Astronomers in China claim possible identification of ‘extraterrestrial civilizations’

According to a recently posted and later deleted report by Chinese scientists, China is claiming that its giant “Sky Eye” telescope may have received trace signals from a distant alien civilization.

Astronomers from Beijing Normal University have discovered “potential technological traces from outside Earth and several cases of extraterrestrial civilizations,” according to a report published on Tuesday (June 14). science and technology dailyThe official newspaper of the Ministry of Science and Technology of China.

The signals were picked up by China’s Five Hundred Meter Aperture Spherical Radio Telescope (FAST), nicknamed “Sky Eye”, the world’s largest radio telescope.

Sky Eye was tasked with scanning deep space for radio signals that could indicate extraterrestrial life in 2019; Scrutinizing that data in 2020, researchers said they saw two suspicious narrow-band, possibly artificial radio signals.

Then, in 2022, a targeted survey of known exoplanets found another strange narrow-band radio signal, bringing the tally to three.

RELATED: 9 Things We Learned About Aliens in 2021

Since the signals are narrow-band radio waves typically used only by manned aircraft and satellites, they could have been produced by foreign technology. However, the scientists say their findings are preliminary and should be taken with caution until the analysis is complete.

“These are several narrow-band electromagnetic signals different from the past, and the team is currently working on further investigations,” said lead scientist Zhang Tongji of the China Extraterrestrial Civilization Research Group at Beijing Normal University. science and technology daily,

“The suspicion that the suspicious signal is some kind of radio interference is also very high, and this needs to be further confirmed and ruled out. This can be a lengthy process.”

Following its publication, the report rapidly began to circulate on the Chinese social media network Weibo and was picked up by several other government outlets. The reasons for its abrupt removal are not clear.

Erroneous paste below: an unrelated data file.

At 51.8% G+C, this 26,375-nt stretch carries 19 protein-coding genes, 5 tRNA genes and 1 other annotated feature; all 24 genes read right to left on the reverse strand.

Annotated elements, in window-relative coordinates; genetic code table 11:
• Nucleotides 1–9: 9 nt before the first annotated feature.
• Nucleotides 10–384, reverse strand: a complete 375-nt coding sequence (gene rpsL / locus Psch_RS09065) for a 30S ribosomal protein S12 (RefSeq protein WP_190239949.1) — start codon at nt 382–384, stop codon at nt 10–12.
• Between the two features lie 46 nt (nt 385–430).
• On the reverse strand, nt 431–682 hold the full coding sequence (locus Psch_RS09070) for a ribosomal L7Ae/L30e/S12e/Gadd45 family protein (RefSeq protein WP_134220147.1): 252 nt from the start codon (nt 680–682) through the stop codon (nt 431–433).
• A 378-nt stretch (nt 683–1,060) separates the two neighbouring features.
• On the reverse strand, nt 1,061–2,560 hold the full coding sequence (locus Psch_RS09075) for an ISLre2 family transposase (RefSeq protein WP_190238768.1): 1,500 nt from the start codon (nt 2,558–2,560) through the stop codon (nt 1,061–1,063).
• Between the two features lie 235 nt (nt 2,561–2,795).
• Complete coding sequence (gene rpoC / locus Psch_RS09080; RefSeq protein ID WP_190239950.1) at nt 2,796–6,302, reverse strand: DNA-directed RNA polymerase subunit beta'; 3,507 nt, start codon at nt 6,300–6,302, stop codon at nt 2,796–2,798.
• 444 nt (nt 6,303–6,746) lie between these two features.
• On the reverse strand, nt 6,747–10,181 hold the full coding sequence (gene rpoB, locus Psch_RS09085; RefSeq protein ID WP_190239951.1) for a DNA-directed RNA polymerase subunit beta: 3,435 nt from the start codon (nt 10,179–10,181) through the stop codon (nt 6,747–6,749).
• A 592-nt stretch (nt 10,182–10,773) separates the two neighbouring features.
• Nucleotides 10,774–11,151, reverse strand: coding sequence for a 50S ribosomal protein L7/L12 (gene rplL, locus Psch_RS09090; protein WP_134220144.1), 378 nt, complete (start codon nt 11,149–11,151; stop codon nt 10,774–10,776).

The signs aren’t the first time scientists have been amazed by radio waves from deep space.

In August 1977, a SETI (Search for Extraterrestrial Intelligence) discovery made by The Ohio State University’s Big Ear Telescope picked up an incredibly strong, minute-long, electromagnetic explosion that erupted at a frequency the scientists suspected. that could be used by alien civilizations.

Seeing the signal on the data printout, Jerry Ehman, a scientist working with the telescope that night, hurriedly said “Whoa!” In red pen on the page, giving the identity its famous name.

Subsequent discoveries in the same region of space have all returned empty-handed, and subsequent research has suggested that the signal may have come from a Sun-like star located in the constellation Sagittarius, Live Science previously reported. Nonetheless, the source of the signal is still a mystery.

Chinese astronomers have been keen to rule out radio interference as it has made alien-hunting scientists famous in recent times. In 2019, astronomers saw a signal to Earth from Proxima Centauri — the star system closest to our Sun (sitting about 4.2 light-years away) and home to at least one potentially habitable planet.

The signal was a narrow-band radio wave typically associated with man-made objects, leading scientists to entertain the exciting possibility that it came from alien technology.

However, new studies released two years later suggested that the signal most likely originated from a human technology malfunction, as previously reported by Live Science.

Similarly, another well-known set of signals once came from aliens that, detected between 2011 and 2014, were actually created by scientists microwaving their lunches.

Tonzi said his team plans to make repeated observations of the strange signals to conclusively rule out any radio interference and to obtain as much information as possible about them.

“We look forward to [FAST telescope] Being the first to discover and confirm the existence of extraterrestrial civilizations,” said Tongji science and technology daily,

The discrepancy between the scope and age of the universe and the apparent lack of intelligent life-forms beyond Earth – called the Fermi paradox – has long puzzled scientists.

The paradox takes its name from the casual lunch time of Nobel Prize-winning physicist Enrico Fermi, who, after contemplating the puzzle, famously remarked, “So where is everyone?”

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This article was originally published by Live Science. Read the original article here.

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